Have you ever noticed the leaves on your tree appear shiny as though someone sprayed them with shellac? Or maybe the hood of your car is covered with fine droplets like it was misted with a sticky material? Maybe there is a trail of ants marching up the trunk of your tree. Or maybe, those shiny leaves are turning black. If you have observed any of these changes to your tree then you have experienced life with aphids!
What is an aphid?
Aphids are small, soft-bodied insects with long slender mouthparts that they use to pierce stems, leaves, and other tender plant parts and suck out fluids—just like a vampire for plants! They are everywhere in your garden. Almost every plant from vegetables to flowering annuals to shrubs and every kind of tree whether it be a broad leaf or a conifer with needles has one or more aphid species that occasionally feed on it. They are easier to spot than other insects because they don’t move very fast. And they tend to hang out in dense groups. But boy, do they reproduce fast! In fact, because of California’s mild climate, they are able to reproduce asexually throughout most or all of the year with adult females giving birth to live offspring—often as many as 12 per day—without mating! (Where’s the fun in that??)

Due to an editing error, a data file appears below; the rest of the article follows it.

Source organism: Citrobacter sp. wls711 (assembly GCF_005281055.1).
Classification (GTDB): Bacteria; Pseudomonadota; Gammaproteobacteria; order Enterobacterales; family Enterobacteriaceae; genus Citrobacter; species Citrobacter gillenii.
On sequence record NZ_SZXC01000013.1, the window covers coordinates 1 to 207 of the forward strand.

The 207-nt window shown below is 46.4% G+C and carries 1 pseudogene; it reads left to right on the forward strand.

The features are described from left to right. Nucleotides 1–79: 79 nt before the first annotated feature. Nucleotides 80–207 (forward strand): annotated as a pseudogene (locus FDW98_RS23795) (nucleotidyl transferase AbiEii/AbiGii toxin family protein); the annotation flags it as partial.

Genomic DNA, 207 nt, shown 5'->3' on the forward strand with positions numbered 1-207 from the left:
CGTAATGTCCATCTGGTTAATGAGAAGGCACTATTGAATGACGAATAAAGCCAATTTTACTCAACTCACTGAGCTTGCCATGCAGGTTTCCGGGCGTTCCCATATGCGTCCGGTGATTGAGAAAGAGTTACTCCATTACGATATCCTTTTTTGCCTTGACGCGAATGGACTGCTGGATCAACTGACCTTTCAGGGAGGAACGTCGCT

Are they bad for my tree?
The good news is that low to moderate numbers of leaf-feeding aphids aren’t usually damaging in gardens or on trees. And they don’t always infest the whole tree. Sometimes they’ll just infest a section. Some aphid species inject a toxin, mostly on ash trees, which causes leaves to curl and further distorts growth, but is not lethal to the tree. Overall, aphids are more of an annoyance than a tree killer.
What is it that is making my car sticky?
Aphids are best known for the copious amounts of a sticky exudate known as honeydew. It is a great food source for both insects and fungi. Sooty mold, a fungus that thrives on the sugar-laden leaves of plants infested with aphids, loves the honeydew and will feast on it turning the leaves black with mold. The good news is that honeydew is fairly easy to clean up. Since it is mostly sugar it can be washed off with water, unlike sap which requires a lot more scrubbing to remove.